Despite his documented promotion of the card as the “world’s rarest,” Goldin responded to our inquiry on October 29, stating, “We are not saying it is the only one produced or that exists today.  We are saying it is the only authenticated and documented one.”  That was not what Goldin was saying in his description and on Twitter.  In addition, his card was also not the first “documented one.”

When Goldin was asked why he didn’t include the Lelands sale in his description he responded, “How do we even know that card was real if it wasn’t even graded by SGC or PSA?”  Then, after being called out for his failure to reveal the Lelands sale and the card’s solid provenance, Goldin agreed to amend the auction lot description to include the information about the existence of the card sold at Lelands.  On Tuesday evening, Goldin updated his lot description to read:

“After publication of our feature catalog, and subsequent press releases, we were informed an M101-6 Felix Mendelsohn Joe Jackson card was listed in an auction catalog nearly 20 years ago. However, as of Wednesday, October 30, 2013, we have yet to be provided with any evidence including any image of said card. Goldin Auctions researched this card and issue extensively, and found several long-time M101-6 collectors who had yet to even see an image of this card until this offering. In addition, the two most prestigious third-party grading services, SGC and PSA, have yet to authenticate or even see any other M101-6 Joe Jackson card.”

Goldin’s amended description, however, still failed to disclose the details of the Lelands sale specifically and actually stated that he had not been presented with evidence supporting the existence of the second card.  In fact, Goldin continued to selectively post information in his possession as he had also been informed that the card had sold for $1,900 in 1994.  Goldin’s editing on the lot description also includes no highlighting or alerts to bidders that the description has been amended.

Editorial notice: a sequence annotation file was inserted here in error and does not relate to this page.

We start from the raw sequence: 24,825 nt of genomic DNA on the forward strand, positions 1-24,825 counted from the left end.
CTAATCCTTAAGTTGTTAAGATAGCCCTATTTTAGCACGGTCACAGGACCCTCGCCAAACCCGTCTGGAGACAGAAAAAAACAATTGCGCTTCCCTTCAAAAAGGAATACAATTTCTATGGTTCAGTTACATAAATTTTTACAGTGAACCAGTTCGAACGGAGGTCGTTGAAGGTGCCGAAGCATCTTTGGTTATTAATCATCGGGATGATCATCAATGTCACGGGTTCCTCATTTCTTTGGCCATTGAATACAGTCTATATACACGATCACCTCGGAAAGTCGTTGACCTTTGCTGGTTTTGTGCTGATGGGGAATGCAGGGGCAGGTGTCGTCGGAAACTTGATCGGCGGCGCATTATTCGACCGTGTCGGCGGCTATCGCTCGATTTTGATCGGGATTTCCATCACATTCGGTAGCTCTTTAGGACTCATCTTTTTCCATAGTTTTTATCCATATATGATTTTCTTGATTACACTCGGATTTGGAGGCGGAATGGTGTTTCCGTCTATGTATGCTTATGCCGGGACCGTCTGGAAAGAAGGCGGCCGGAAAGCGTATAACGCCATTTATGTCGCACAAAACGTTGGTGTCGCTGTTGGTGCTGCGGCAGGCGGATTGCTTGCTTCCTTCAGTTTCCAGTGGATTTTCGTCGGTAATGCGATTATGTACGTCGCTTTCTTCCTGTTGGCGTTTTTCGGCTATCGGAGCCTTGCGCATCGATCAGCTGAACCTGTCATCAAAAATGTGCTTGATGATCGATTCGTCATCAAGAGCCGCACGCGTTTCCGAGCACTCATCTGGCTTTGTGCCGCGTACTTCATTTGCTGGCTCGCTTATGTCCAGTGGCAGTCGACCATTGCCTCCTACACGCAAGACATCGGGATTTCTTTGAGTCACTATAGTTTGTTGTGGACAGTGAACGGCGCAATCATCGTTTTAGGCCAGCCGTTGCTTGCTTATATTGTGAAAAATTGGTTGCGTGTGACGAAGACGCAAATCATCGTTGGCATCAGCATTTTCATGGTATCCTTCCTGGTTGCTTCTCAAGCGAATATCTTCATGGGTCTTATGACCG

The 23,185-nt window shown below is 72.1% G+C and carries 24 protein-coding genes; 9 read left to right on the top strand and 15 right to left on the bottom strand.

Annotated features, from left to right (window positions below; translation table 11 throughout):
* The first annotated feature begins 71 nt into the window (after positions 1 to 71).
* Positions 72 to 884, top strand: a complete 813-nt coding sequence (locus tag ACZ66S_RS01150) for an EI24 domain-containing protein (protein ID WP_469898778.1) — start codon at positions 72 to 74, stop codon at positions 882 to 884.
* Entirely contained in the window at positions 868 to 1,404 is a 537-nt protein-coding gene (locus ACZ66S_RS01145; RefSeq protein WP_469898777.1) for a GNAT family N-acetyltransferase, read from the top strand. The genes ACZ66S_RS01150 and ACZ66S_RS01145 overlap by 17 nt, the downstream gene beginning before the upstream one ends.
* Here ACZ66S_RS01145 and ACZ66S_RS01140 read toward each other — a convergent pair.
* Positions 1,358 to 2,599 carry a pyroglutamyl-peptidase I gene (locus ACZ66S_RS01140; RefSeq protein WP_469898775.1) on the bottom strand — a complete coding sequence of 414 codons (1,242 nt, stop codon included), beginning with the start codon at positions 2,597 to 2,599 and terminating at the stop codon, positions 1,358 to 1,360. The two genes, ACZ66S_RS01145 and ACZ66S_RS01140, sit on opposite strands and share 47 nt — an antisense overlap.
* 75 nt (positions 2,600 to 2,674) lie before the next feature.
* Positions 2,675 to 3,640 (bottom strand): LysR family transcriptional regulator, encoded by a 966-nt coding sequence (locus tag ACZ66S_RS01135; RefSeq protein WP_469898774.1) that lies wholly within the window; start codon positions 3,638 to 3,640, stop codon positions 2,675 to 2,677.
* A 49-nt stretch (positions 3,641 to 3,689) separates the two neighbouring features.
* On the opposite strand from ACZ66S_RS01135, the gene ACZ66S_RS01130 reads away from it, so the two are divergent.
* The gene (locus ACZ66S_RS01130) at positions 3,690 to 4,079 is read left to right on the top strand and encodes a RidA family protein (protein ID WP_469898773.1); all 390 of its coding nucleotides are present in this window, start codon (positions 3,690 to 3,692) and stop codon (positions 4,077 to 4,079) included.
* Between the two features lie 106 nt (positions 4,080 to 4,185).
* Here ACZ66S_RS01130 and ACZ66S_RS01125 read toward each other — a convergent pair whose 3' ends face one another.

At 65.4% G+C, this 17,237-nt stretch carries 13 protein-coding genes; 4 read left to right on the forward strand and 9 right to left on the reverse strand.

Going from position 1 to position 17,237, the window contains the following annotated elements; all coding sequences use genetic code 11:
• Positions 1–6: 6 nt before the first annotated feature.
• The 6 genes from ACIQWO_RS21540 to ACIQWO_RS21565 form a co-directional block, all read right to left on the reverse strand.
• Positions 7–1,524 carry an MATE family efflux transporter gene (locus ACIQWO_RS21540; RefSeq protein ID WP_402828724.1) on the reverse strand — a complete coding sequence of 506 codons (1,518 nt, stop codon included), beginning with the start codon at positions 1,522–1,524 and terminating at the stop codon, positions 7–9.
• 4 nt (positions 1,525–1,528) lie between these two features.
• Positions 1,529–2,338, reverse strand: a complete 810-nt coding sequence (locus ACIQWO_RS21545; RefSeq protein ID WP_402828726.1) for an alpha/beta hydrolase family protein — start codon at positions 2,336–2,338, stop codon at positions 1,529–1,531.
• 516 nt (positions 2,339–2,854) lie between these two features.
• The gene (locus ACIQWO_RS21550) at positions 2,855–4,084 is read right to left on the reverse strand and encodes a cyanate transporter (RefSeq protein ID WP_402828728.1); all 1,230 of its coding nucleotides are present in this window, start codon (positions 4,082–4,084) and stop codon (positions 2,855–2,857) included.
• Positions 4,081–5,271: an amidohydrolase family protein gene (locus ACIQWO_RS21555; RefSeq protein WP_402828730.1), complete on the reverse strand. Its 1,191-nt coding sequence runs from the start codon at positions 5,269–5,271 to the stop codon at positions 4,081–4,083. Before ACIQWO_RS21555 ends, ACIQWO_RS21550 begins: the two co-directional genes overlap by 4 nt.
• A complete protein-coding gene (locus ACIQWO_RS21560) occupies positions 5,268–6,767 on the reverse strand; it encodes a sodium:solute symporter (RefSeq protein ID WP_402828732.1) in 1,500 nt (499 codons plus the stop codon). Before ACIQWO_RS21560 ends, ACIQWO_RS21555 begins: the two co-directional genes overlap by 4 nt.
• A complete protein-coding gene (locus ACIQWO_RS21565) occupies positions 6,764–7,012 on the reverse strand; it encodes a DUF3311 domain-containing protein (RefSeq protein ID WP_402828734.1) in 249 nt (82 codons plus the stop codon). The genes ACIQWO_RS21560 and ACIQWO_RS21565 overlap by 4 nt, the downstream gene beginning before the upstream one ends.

Another ultra-rare Joe Jackson card appeared in the same 1994 Lelands auction as a consignment from Dennis Goldstein who had collected the largest group of Boston Garters known at that time.

The Goldstein Collection also included another Joe Jackson card sold as one of the truly “rarest” Jackson cards in the same 1994 Lelands sale.  Lelands sold as lot 603 a 1914 Boston Garter card of Jackson with an estimate of $8,000 to $10,000 and noted that the provenance of the card traced back to the “Al Price collection.”  Says Goldstein, “As far as I know, one of the rarest Joe Jackson cards is the Boston Garter, not the Mendelsohn.”  Examples of the Boston Garter Jackson slabbed by SGC have sold at Legendary in 2007 for $207,000 (SGC Ex +5.5); Mile High’s 2008 auction for $86,975 (SGC-A); and one went unsold at Heritage in 2007 (SGC-10 Poor 1).  Mile High said in their lot description “A half dozen of these cards known to exist.”

While Goldin's auction description states the Jackson image is "never before seen" the same image has been showcased on since at least Feb. 2003 as captured on the Internet Wayback Machine screen-shot.

In addition Goldin’s claims that the image itself represented on the card is “an image never before seen” is also inaccurate.  The exact same image has been showcased on Mike Nola’s popular Joe Jackson tribute website,,  for close to a decade dating back to 2003.